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Editors Note: We welcome Suzanne Perazzini, a nutritional therapist specializing in irritable bowel syndrome and certified by Monash University on the low FODMAP diet, as a guest contributor. You can learn more about her here in our interview with her.
In this article she is sharing with us her view on eliminating bloat. We strive to bring you different points of view in reference to the low FODMAP diet as one dietitian or nutritionist’s experiences and words might resonate with you and help you on your way to health. Always consult a professional to work with to assess your own individual needs as they may differ from experiences shared by others.
Bloating is Natural
Most people hardly even notice it, and they eliminate the gas that causes it from their digestive systems in small burps and farts throughout the day.
However, it becomes an issue when you have irritable bowel syndrome (IBS). The average person passes wind 15 to 25 times a day, and those with IBS fall within those parameters. The problem is that they feel the from the gas more acutely because of the increased sensitivity of an IBS sufferer’s gut. On top of that, the gas seems to accumulate in pockets in the intestines instead of being distributed throughout the gut. This is what causes the bloating.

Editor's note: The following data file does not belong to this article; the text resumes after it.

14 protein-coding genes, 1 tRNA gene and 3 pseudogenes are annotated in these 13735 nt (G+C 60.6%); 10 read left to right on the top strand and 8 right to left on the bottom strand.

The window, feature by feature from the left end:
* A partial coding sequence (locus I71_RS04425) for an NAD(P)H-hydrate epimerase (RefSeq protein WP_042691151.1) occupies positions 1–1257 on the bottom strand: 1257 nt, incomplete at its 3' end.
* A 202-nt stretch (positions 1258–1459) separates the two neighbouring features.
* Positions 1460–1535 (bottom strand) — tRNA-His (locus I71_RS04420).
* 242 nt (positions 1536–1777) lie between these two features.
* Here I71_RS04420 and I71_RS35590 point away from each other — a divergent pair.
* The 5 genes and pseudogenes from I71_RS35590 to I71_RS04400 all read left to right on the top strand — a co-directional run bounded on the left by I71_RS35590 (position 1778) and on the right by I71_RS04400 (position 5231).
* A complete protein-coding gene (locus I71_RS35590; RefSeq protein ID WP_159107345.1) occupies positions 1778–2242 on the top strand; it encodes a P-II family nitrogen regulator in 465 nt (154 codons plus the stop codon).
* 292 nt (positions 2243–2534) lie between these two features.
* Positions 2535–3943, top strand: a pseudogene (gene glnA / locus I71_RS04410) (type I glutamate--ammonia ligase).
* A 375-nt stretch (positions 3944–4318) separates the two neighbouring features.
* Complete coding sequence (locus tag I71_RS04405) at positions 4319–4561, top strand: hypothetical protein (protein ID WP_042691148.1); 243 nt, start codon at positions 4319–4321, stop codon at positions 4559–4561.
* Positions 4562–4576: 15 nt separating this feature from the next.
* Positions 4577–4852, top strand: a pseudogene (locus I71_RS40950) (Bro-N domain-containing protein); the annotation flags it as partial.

10 Ways Gas Enters Your Digestive System
Let’s have a look at ten different ways that gas can enter your digestive system and what to do about it.
In healthy people, FODMAPs are absorbed through the lining of the small intestine. When an individual has difficulty with this, as in those with IBS, excess FODMAPs pass to the large intestine, where the resident bacteria cause them to ferment. This fermentation produces hydrogen or methane, which causes bloating. Following a strict low Fodmap diet will reduce the fermentation in the bowel and so reduce the bloating.
To understand the relationship between FODMAPs and IBS this video from Monash University provides a simple explanation.
Fat can be a gut irritant due to its ability to increase colonic hypersensitivity. All the cells in your body require fat, so you can’t cut it out of your diet completely. You need to eat enough fat to stay healthy and feel well, without triggering your symptoms. It’s a fine line and the tolerable level will be different for each individual. You have to find out where that line is for you. For instance, a drizzle of olive oil on a small salad might be okay, but perhaps deep-fried chips or French fries will cause bloating and other IBS symptoms. Consuming too little dietary fat can aggravate constipation among other things, so do get as much as possible within your individual limits and find that balance that will keep you bloat-free. (https://www.monashfodmap.com/blog/does-fat-play-role-in-management-of-ibs/)